London Mayor Boris Johnson Praises Startup Nation During Visit, Talks Of ‘Fantastic Partnership’
Mayor of London Boris Johnson arrived in Israel this week on a three-day tour of the country intended to strengthen ties between the UK capital and the Startup Nation. The Mayor, who 30 years ago came to Israel to work on a kibbutz, admitted that he “made a less than spectacular contribution to the Israeli economy, and in order to rectify that, I’ve now brought a very, very serious trade delegation to build on what I think you would agree is a most fantastic partnership between London and Israel.”
After ringing the opening bell of the Tel Aviv Stock Exchange, then cycling down Rothschild Boulevard – dubbed Silicon Boulevard – with Mayor of Tel Aviv Ron Huldai, Johnson made a stop at Google’s Campus in Tel Aviv, where he spoke to a packed house of entrepreneurs, investors, and tech leaders – and tried out a few toys.
As part of his mission, Johnson praised and encouraged the tech trade between London and Tel Aviv, and invited Israeli entrepreneurs to make London their home away from home. London has a lower murder rate than New York, he quipped, more Michelin star restaurants than Paris, and less rain than Rome. But jokes aside, the London Mayor was quite serious about London’s startup economy. Under his leadership, the city’s entrepreneurial ecosystem has grown from a couple hundred companies to tens of thousands of startups, ranging from those in fin-tech and cyber security to education publishing and e-commerce.
With a dedicated team of Tech Advisors from the likes of Google, Apple, and Yahoo, along with the UK Israel Tech Hub, an initiative led by the British Embassy in Tel Aviv, Johnson is eager to build bridges between the Tel Aviv and London ecosystems so that the startup nation can connect to the scale up nation.
“London is the natural tech partner for Israeli firms looking to expand,” the mayor said at a panel alongside CEO of Google Israel Meir Brand, veteran venture capitalist Saul Klein, and Business Advisor to the British Prime Minister Eileen Burbidge. “With access to a world class talent pool and a booming digital economy it is no surprise that Israeli tech companies are making London their home.”
The strength of the UK digital economy is sometimes overshadowed by the high valuations of US-based technology companies. However, the UK boasts the world’s leading e-commerce market, with a higher percentage of internet users than the US, and is home to Google’s largest market outside the US. Such advantages are leading Israeli startups to consider London over San Francisco and New York when expanding abroad.
Online trading company eToro is one such example. Founded in 2007 and run by Co-Founder and CEO Yoni Assia, eToro has developed a social trading platform on which users can view and replicate strategies of leading traders in the eToro community. Based in Canary Wharf, one of London’s financial districts, eToro is part of the the fintech accelerator Level 39. “You wouldn’t find that in Israel,” said Assia. “We’re sitting in a space with about 50 other fintech companies.” With already 4.5 million users in more than 170 countries and $70 million in funding, including investment from Chinese insurance giant Ping An and the venture capital arm of German investment bank Commerzbank, eToro is making the most of what London has to offer.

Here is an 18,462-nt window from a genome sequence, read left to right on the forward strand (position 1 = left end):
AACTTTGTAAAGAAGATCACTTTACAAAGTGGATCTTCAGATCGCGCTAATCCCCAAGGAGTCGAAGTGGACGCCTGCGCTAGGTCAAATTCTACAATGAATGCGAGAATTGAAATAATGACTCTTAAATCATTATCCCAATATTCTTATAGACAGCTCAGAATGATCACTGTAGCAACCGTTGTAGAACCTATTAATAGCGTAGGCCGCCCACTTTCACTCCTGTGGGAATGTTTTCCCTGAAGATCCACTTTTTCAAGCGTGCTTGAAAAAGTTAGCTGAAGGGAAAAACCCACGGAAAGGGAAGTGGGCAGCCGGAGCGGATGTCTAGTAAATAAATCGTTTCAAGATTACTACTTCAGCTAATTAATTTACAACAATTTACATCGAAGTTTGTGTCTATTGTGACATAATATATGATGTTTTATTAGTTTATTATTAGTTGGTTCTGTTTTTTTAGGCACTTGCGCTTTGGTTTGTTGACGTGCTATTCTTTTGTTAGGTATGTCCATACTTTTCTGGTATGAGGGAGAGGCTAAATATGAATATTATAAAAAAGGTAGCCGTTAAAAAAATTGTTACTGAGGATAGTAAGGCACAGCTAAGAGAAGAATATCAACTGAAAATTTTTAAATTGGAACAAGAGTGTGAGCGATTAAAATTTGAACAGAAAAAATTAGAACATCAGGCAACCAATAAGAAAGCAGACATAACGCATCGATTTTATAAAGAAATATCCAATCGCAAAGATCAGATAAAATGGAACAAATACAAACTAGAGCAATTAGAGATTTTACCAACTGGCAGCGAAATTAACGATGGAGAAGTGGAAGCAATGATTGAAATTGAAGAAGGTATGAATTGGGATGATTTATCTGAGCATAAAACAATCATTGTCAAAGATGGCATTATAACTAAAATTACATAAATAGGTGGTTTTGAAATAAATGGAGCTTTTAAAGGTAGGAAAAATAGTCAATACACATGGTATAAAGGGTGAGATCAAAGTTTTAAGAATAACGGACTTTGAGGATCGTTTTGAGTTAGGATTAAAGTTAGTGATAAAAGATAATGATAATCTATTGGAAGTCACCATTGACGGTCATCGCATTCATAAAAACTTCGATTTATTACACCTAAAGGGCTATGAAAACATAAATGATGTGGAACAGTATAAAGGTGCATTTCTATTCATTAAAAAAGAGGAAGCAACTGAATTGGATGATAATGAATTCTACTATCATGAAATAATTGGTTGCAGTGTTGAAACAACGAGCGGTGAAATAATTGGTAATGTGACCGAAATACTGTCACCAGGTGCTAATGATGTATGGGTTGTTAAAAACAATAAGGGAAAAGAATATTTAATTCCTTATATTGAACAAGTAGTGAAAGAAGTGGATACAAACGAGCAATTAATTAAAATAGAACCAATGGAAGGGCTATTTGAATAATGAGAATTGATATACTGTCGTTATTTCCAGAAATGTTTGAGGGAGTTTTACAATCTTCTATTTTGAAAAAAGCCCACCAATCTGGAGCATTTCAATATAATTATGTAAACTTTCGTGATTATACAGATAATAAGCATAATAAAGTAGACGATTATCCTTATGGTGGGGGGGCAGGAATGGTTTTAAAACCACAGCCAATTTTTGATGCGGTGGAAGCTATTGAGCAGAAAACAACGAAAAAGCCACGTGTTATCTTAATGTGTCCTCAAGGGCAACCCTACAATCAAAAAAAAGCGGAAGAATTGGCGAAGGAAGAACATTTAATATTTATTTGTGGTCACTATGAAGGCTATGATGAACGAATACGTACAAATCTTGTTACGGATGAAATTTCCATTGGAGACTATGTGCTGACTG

Startups also like that London’s geography and time-zone enables them to cover both Eastern and Western markets, as well as the talent pool from world class universities, including Oxford, Cambridge and Imperial, which makes London not only a trading hub, but also an engineering one. Johnson also touts the progressive regulatory environment, which he says encourages startups to set up shop and publicly list on the London Stock Exchange; and of course there is funding.
“London is now Sandhill Road for the rest of the world,” said Mr Klein, referring to the street in Silicon Valley that is home to some of the largest and most famed VC firms. “There is more early stage capital under management in London than in any city other than San Francisco.” Research by London & Partners found that since the beginning of this year, the total venture capital investment into London startups has exceeded $1.7 billion, eclipsing the $1.3 billion raised in the whole of 2014.
Yet Assia touched upon another, less quantifiable asset in London. “Our drive as Israelis to do everything, and sort of drive through walls and get injured while doing it, is very Israeli in nature,” he said. “But thinking very structurally about a market and understanding the market, and how a brand thinks and looks like is something that almost doesn’t exist in Israel.”
From the perspective of the UK, Mr Klein explained that it is “imperative for the UK and Israel to cement this partnership because if technology is the energy for the 21st century, and Israel is one of the sources of 21st century energy…it is a fundamental, strategic imperative for the UK economy to be tapped into that.”
Despite these differences, which most agreed would be an opportunity for further growth, Mayor Johnson was keen to stress the commonalities of the two societies. “There is a reason why both Israel and London have this very vibrant, dynamic innovative culture, and that reason is very simple. They both have young populations who are argumentative, they won’t take what they’re given, they question everything, and at the risk of making an obvious point, they are both democracies,” the Mayor said. “You simply would not have a startup culture anything like the kind we see here in Israel in my view anywhere else in this area at the moment. You can have capitalism without democracy – we’ve seen that I’m afraid. But can you have innovation without democracy? I don’t think you can.”
Photos: David Iliff/ Wikipedia Commons; Kfir Sivan/ Tel Aviv Global, Mayor’s Office Tel Aviv; Nadav Attias/ Green Ride